How to Retain Your Intrapreneurs
Your organization will inevitably grow as you achieve success. As you grow in size, you, as a pragmatic leader, will have to ask yourself what implication does your company’s growth have for the creative innovators and intrapreneurs that made your success possible? Will the growth of your organization--with its increased complexity and bureaucratization--drive them out or will they stay?
A traditional case has been made by laymen and academics alike that as organizations succeed and grow larger, a bureaucratic rigor mortis sets in. Success and size generates bureaucracy: too many procedures, too many routines, too many constraints. As a result innovation becomes hampered, ventures are slowed down and the entrepreneurial spirit is weakened.
The long-held belief is that once organizations begin to sprawl, they generate “exiting entrepreneurs”--that is, creative, innovative individuals who no longer see intrapreneurial opportunities and pursue them elsewhere.
As one engineer of a major organization said, “If I can’t be innovative inside the organization, I’ll go an innovate on the outside. If they don’t want me as intrapreneur, then I’ll make it on the outside as an entrepreneur.”
On the other hand, large organizations are in a better position to incubate and usher new ideas to fruition. In larger organizations, people are more likely to stay and engage in new ventures.
Surprisingly, a recent paper by Aleksandra J. Kacperczyk from MIT’s Sloan School of Management, entitled “Opportunity Structures in Established Firms: Entrepreneurship versus Intrapreneurship in Mutual Funds,” shows that the size an age of organizations are “negatively associated with the rates of entrepreneurship but are positively associatedwith the rates of intrapreneurship.” Simply put, the assumption that as organizations grow they drive out creative intrapreneurs is not that clear. If opportunities are given, many will stay and become intrapreneurs.
As your organization succeeds and grows in size as well as complexity, your leadership challenge is to sustain the innovative spirit that is sure to retain intrapreneurs. In doing so, consider the following:
1. Let innovators remain innovators. In large organizations, there is a peculiar and somewhat dysfunctional tradition of promoting individuals with keen technical knowledge to managerial positions that remove them from the very innovative activities they initially found attractive. Sometimes as organizations grow larger, there is a temptation to promote people away from their passions.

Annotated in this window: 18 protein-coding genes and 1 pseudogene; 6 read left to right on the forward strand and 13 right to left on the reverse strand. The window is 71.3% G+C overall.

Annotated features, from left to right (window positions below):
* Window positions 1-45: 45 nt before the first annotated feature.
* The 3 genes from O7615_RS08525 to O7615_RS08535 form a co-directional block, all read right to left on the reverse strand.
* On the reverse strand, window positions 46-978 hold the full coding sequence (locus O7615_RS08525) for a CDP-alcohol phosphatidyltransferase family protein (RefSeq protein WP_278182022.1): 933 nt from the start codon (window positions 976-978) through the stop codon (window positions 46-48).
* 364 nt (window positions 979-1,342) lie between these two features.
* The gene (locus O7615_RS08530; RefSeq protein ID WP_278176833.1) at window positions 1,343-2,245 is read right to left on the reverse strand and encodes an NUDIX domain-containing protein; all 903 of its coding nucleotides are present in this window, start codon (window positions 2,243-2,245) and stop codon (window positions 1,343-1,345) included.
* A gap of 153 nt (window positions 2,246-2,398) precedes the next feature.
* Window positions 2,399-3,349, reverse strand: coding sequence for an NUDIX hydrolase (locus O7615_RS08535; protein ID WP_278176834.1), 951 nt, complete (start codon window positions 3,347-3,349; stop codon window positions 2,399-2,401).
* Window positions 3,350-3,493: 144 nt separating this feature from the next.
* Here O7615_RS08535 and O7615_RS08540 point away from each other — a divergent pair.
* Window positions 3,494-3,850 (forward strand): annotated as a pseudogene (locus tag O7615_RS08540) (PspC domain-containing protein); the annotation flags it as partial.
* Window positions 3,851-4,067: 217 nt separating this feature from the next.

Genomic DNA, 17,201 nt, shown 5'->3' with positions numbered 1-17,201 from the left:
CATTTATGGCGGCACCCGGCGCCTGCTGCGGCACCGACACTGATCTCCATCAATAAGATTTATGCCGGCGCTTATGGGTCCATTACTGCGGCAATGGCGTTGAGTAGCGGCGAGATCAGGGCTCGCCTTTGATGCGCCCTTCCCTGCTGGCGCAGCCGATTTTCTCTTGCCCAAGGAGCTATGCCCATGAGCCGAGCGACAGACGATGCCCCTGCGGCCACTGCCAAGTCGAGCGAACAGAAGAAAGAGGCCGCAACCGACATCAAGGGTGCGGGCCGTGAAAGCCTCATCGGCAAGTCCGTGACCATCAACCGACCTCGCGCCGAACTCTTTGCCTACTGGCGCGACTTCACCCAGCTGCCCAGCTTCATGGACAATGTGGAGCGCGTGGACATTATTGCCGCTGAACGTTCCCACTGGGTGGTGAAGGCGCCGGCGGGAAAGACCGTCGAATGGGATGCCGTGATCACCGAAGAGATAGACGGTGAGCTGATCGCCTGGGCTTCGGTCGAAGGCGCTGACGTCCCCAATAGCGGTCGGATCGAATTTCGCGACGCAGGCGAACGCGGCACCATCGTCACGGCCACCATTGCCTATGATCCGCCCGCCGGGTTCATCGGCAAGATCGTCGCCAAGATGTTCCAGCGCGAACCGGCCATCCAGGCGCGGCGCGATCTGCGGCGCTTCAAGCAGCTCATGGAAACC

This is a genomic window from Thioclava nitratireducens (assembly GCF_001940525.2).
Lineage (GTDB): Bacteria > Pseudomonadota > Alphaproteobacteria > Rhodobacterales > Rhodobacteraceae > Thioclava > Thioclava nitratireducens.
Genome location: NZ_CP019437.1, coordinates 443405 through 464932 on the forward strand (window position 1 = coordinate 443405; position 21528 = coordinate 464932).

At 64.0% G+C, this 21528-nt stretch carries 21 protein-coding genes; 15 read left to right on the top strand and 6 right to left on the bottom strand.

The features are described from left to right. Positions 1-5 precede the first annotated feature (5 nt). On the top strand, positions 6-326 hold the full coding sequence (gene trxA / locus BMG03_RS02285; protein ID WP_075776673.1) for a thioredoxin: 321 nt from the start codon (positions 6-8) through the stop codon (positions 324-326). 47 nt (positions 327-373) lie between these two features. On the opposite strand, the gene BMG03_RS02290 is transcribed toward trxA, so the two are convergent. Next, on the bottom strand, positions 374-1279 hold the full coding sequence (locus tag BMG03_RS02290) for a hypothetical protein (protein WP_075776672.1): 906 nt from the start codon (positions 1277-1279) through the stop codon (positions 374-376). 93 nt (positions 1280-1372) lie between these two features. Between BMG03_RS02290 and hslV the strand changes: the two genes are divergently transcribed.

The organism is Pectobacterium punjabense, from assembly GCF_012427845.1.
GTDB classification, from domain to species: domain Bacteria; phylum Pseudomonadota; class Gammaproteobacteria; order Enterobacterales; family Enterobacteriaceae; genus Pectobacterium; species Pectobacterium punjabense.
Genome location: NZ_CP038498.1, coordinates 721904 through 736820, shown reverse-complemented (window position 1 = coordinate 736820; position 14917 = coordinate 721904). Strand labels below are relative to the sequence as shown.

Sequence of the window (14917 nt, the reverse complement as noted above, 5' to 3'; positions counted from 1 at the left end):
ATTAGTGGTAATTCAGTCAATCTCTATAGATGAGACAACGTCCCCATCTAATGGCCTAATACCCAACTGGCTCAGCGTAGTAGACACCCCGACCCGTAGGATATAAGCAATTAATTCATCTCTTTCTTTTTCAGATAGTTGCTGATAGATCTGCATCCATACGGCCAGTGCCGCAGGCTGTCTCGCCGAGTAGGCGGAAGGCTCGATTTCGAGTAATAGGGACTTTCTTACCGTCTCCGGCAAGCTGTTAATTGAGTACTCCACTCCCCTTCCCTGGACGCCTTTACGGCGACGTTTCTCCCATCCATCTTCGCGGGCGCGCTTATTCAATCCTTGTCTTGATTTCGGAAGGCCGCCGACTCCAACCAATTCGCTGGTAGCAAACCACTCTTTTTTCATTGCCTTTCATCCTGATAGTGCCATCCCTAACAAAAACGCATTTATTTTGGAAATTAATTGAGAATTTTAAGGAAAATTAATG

2. Avoid bureaucratic creep. The strength of small organizations is in their agility. However, as your organization grows, agility may become suppressed by the need to set procedures and routinize work activities. Of course, an increase in bureaucracy is necessary to manage more people and get more products to market, but it’s your job as a leader to ensure this does not impede the agility driving the innovators.
3. Encourage spontaneity. One of the great quagmires of organizations is that as they become larger and more complex, they become more rigid with resource allocation. There may be more funds to pursue a venture, but they aren’t as readily available. That, combined with the constant need to coordinate and be accountable, will often kill the short-term spontaneity that is the spark of innovation. Therefore, while focusing on resource coordination, don’t forget to allow intrapreneurs a degree of autonomous control over some resources.
4. Create internal networks. One thing you can rely on is that the size and complexity that will come with your success may result in silos of departments, products, and businesses. Silos can destroy the innovative spirit. Your leadership challenge is to make sure there is motivation to network across silos. Ensure ideas are being exchanged throughout the organization and that the bureaucracy does not shut off dynamic networking.
SAMUEL BACHARACH is the co-founder of Bacharach Leadership Group (BLG), specializing in leadership development programs with an emphasis on micro-skills: change, execution, negotiation and coaching. He is the McKelvey-Grant professor of organizational behavior at Cornell University’s ILR School. His books include Get Them on Your Side and Keep Them on Your Side.
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